Without it, our democracy grinds to a halt and those who can afford it can buy all the silence they want.

No democracy has ever thrived with its media controlled by a single entity, public or private.

Like every aspect of Irish life, what is needed is plurality in the media where people can present their arguments and allow us to make up our own minds about what we think.

In other words, it needs exactly what Eamon Dunphy provided every Sunday morning on his radio show.

What is most worrying is that, in arguing over the price of taxis and newspapers and Dunphy’s salary, Newstalk have lost something a lot more valuable.

And ultimately it is the listeners that will have to pay the price.

A man who one day may be president of Ireland, and Gay Mitchell.

Bosses don’t often give compliments, but I remember one in particular being lyrical the night before an event.

We were sitting by my desk late one night, ties loosened, going through the last details before the event started at 0800 the next morning.

“You’ve done a great job- the concept, the execution, the whole lot has been brilliant. I really appreciate that.”

“Thanks,” I said, “but we’re not there yet. One more major thing will go wrong before the curtain goes up.”

Ten minutes later, the phone rang. The keynote speaker’s mother had just died.

Michael D is probably basking in the glow of praise from his political masters at the moment, safe in the knowledge that the Aras is his for the taking.

Any hopes David Norris had of winning are receding by the day- he gambled on secrecy with the clemency letters and as always when you do that in politics, he lost.

Gay Mitchell is another man whose gamble has backfired.

The decision to administer at political punishment beating to Martin McGuinness echoes Fianna Fáil’s efforts to stop the march if Sinn Féin in the last general election.

On that occasion the Party of Dev were soundly defeated, their leader Michael Martin left looking like a petulant, argumentative and selfish child.

So too with Mitchell. The man is a skilled operator, and his bullying demolition of McGuinness’s character on the Dunphy Show would have been complete, were it not for the bravery of the host and the fact that McGuinness was sitting in the studio with him.

I’m not 100% certain that Mitchell agreed with the party tactic of going after McGuinness, and by Tuesday he was rowing back from his vitriolic position, but by then the harm had been done.

What we now know about Mitchell the candidate is that he is the youngest of nine children and he hates McGuinness with a passion. His attempts to drum up support with his “Party of the Treaty” rallying cry will come up short.

Much has been made of the fact that the Irish people are as a rule politically conservative, and that is who Mitchell is trying to appeal to, but this tends to fade somewhat in relation to the Aras.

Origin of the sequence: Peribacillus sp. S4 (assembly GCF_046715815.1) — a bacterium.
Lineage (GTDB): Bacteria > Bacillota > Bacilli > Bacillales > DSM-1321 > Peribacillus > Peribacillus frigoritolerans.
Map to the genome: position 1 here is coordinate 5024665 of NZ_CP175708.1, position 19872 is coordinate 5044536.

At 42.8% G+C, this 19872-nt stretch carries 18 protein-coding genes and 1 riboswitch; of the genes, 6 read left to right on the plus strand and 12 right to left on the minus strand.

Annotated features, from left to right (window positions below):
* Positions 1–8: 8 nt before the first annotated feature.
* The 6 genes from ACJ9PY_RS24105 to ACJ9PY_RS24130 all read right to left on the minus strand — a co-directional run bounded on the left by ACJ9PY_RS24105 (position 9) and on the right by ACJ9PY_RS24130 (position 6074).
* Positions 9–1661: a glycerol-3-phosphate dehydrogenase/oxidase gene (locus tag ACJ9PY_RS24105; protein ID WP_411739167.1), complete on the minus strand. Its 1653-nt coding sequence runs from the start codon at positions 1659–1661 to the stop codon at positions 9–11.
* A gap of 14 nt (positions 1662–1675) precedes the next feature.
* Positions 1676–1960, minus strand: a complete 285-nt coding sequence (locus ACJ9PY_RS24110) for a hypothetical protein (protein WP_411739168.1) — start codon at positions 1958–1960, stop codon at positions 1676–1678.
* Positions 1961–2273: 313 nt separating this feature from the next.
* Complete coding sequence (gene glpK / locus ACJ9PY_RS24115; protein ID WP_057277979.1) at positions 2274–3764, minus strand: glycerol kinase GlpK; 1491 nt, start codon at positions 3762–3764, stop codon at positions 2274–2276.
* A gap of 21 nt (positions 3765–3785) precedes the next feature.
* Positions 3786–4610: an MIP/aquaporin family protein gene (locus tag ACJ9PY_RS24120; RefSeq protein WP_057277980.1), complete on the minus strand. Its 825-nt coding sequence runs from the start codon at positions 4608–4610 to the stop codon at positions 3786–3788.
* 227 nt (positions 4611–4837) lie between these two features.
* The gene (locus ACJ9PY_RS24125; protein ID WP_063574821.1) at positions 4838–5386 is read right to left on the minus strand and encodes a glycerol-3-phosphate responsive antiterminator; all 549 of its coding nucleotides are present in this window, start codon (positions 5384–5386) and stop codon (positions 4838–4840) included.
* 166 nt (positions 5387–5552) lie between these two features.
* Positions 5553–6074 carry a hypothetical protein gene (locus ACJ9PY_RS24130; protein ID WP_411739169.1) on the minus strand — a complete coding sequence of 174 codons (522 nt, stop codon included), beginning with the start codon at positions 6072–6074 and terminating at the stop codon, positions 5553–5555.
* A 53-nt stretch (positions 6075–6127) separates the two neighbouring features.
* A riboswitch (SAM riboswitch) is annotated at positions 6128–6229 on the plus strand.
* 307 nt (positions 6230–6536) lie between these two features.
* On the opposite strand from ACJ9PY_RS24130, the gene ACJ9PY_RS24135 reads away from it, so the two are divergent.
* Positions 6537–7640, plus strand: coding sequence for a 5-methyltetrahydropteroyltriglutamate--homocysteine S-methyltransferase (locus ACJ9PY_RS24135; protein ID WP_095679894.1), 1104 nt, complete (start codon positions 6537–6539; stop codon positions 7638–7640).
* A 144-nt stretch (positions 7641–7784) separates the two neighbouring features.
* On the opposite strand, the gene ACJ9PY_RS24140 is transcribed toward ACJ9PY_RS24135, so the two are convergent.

Our last two presidents have been women, one of whom was a Labour party candidate. Mitchell would do well to note that in modern Ireland we may still be conservative, but our conservatism doesn’t stretch as far up the Liffey as the Park.

The Irish people are looking for a figurehead, not a statesman, and over the past week Mitchell hasn’t looked like either.

Davis, Gallagher and Dana are falling away, each seemingly limited and pigeonholed, all the while applying for a job that requires breadth of vision.

The reason the other four candidates have the upper hand is not because they are better; it is becasue that they have long been in the public eye as politicians, and their visions are better known to voters.

All the while, Michael D is still fighting the right election but like the death of the keynote speaker’s mother, there is still a chance for him to stumble, not least given the way the Irish media has chosen to cover the campaign.

Every day, we are faced with new “controversies” and “scandals”, and it’s worth taking a look at a few of those non-stories.

Davis earned around €400,000 over ten years on various boards- big deal, it’s about €40k a year over the period. Not exactly Celtic Tiger wages.

Norris appealed for someone to be granted citizenship – politician uses office to represent people shock! Lazy journalism, complete with the “gay lover” smear angle. It died on the news stands on Monday morning.

Mitchell is against the death penalty and wrote a letter on behalf of a pro-lifer like himself convicted of murder- now, remind me again of why we are supposed to be surprised?

McGuinness was involved in murder and intimidation- would we expect any less from a man who has admitted being in the IRA?

For years we’ve been told that Sinn Féin and the IRA are one and the same, yet some would lead us to believe that the fault is with McGuinness, not Republicanism with a big “R”. You can’t have it both ways.

No doubt there are people going through Michael D’s rubbish looking for something to spring on him, but I doubt there are any serious skeletons left to be dragged out of his closet.

Even if it doesn’t come from Michael D’s corner, there will be at least one more major twist in this election yet.

I wouldn’t be surprised if it was around McGuinness, as too many powerful people cannot abide the thought of him representing them.

But as long as Michael D keeps on the straight and narrow, the prize will be his.